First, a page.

The Arduino WiFi Shield allows an Arduino board to connect to the internet using the 802.11 wireless specification (WiFi). It features an HDG204 Wireless LAN 802.11b/g System-in-Package. An Atmel AT32UC3A1256 provides a network (IP) stack capable of both TCP and UDP. Use the Arduino WiFi Library to write sketches which connect to the internet via the shield. The WiFi shield connects to an Arduino board using long wire-wrap headers which extend through the shield. This keeps the pin layout intact and allows another shield to be stacked on top.
Note: This shield uses the IOREF pin, introduced on Arduino R3 boards, to sense the reference voltage for the I/O pins of the board to which it is attached. If you have an older Arduino board, you will have to modify this shield to connect the IOREF pin to the shield's 3.3V pin. You can do this with a jumper wire connecting IOREF to 3.3V, or by soldering the IOREF jumper on the bottom of the shield. If you solder the jumper, make sure never to plug the shield into an R3 Arduino. You probably should break off the IOREF pin to be safe.
The WiFi Shield can connect to wireless networks which operate according to the 802.11b and 802.11g specifications.
There is an on-board microSD card slot which can be used for storing files to serve over the network. It is compatible with the Arduino Uno and Mega. The on-board microSD card reader is accessible through the Arduino SD Library. When working with this library, SS is on Pin 4.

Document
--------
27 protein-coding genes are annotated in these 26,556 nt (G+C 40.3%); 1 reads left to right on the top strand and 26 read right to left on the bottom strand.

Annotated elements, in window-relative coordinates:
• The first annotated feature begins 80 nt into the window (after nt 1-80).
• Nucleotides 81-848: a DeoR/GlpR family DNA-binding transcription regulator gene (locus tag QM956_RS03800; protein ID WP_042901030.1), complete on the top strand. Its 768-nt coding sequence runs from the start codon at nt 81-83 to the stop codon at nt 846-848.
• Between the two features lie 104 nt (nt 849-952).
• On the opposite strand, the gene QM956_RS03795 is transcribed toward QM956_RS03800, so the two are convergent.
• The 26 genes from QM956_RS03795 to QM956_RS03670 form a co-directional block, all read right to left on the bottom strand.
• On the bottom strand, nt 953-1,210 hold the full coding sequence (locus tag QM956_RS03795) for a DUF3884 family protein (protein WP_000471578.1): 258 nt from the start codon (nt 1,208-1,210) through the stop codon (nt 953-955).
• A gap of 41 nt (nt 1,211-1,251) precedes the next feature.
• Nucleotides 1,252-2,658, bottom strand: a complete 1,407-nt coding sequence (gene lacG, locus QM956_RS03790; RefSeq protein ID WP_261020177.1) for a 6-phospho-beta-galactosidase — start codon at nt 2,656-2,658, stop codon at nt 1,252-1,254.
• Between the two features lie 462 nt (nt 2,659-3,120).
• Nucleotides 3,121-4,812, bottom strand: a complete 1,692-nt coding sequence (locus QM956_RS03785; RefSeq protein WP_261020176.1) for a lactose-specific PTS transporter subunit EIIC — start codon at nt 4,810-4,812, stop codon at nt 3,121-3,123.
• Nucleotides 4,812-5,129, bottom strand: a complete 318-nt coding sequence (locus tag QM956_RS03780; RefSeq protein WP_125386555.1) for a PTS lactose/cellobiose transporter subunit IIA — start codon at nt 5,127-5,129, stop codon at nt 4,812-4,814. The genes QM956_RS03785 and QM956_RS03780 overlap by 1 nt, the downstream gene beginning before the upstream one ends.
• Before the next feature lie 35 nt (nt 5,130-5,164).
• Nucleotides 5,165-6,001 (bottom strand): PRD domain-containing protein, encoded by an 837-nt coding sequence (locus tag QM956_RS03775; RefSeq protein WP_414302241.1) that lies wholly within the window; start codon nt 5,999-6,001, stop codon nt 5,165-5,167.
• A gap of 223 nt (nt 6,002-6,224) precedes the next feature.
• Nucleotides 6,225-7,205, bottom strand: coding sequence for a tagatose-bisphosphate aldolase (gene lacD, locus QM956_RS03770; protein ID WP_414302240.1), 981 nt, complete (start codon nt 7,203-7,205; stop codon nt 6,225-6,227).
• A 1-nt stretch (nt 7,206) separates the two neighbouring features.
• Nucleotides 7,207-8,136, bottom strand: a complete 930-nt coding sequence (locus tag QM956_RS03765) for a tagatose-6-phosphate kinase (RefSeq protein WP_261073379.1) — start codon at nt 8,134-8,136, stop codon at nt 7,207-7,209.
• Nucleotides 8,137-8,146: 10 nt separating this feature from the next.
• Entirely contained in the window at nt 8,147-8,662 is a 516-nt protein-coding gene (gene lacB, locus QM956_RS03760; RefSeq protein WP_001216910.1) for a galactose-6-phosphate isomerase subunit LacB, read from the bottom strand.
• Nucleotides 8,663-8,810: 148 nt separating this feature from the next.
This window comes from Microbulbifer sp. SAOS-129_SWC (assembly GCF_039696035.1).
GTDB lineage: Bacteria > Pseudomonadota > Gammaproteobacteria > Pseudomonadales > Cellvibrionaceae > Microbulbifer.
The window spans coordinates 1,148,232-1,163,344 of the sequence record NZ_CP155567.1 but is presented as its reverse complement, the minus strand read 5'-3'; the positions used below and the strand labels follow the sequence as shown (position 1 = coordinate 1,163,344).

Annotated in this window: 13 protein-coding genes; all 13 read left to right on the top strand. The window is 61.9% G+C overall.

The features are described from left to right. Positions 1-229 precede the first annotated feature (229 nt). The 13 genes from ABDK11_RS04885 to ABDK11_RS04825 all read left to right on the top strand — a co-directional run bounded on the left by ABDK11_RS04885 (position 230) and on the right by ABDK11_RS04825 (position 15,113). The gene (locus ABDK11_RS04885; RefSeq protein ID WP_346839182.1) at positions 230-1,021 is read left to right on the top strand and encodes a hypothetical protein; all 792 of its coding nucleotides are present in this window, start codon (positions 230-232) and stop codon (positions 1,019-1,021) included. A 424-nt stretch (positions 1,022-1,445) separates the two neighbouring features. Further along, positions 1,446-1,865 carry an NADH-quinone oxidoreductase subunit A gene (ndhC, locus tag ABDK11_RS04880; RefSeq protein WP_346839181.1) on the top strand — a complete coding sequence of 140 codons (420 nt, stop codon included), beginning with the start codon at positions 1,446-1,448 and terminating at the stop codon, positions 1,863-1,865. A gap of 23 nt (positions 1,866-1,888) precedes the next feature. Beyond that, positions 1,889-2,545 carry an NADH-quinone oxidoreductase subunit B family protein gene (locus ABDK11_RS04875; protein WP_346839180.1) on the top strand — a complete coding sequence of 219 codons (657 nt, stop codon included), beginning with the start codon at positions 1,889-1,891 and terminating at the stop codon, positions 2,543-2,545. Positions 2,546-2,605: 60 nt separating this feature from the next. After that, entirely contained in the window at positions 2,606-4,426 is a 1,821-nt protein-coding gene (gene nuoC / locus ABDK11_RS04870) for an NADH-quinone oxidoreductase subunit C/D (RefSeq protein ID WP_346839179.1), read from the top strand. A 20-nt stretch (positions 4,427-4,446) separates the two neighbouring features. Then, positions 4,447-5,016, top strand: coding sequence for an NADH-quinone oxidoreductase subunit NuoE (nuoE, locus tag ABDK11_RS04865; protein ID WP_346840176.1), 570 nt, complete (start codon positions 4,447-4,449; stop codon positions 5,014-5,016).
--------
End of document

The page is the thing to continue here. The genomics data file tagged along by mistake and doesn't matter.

Arduino communicates with both the WiFi shield's processor and SD card using the SPI bus (through the ICSP header). This is on digital pins 11, 12, and 13 on the Uno and pins 50, 51, and 52 on the Mega. On both boards, pin 10 is used to select the HDG204 and pin 4 to select the SD card. These pins cannot be used for general I/O. On the Mega, the hardware SS pin, 53, is not used to select either the HDG204 or the SD card, but it must be kept as an output or the SPI interface won't work.
Digital pin 7 is used as a handshake pin between the WiFi shield and the Arduino, and should not be used.
Note that because the HDG204 and SD card share the SPI bus, only one can be active at a time. If you are using both peripherals in your program, this should be taken care of by the corresponding libraries. If you're not using one of the peripherals in your program, however, you'll need to deselect it specifically. To do this with the SD card, set pin 4 as an output and write a High to it. For the HDG204, set digital pin 10 as a High output.
The shield can connect to encrypted networks that use either WPA2 Personal or WEP encryption. It can also connect to open networks. A network must broadcast its SSID for the shield to be able to connect.
The reset button on the shield resets both the HDG204 and the Arduino board.
There is an on-board Mini-USB connector. This is not for programming an attached Arduino; it is for updating the AT32UC3A1256 AVR32 processor using the Atmel DFU protocol. There is a jumper on the shield next to the power bus and analog inputs that can be used to activate DFU programming mode.
The shield also has an FTDI connection that enables serial communication with the AVR32 for debugging purposes. See the How-To Guide for a list of available commands.
There are four LEDs on the WiFi Shield:
L9 (yellow) — this is tied to digital pin 9
LINK (green) — indicates connection to a network
ERROR (red) — indicates when there is a communication error
DATA (blue) — indicates data being transmitted/received
Arduino WiFi Shield Resources The WiFi Library and WiFi Shield Firmware is included in the latest version of the Arduino IDE.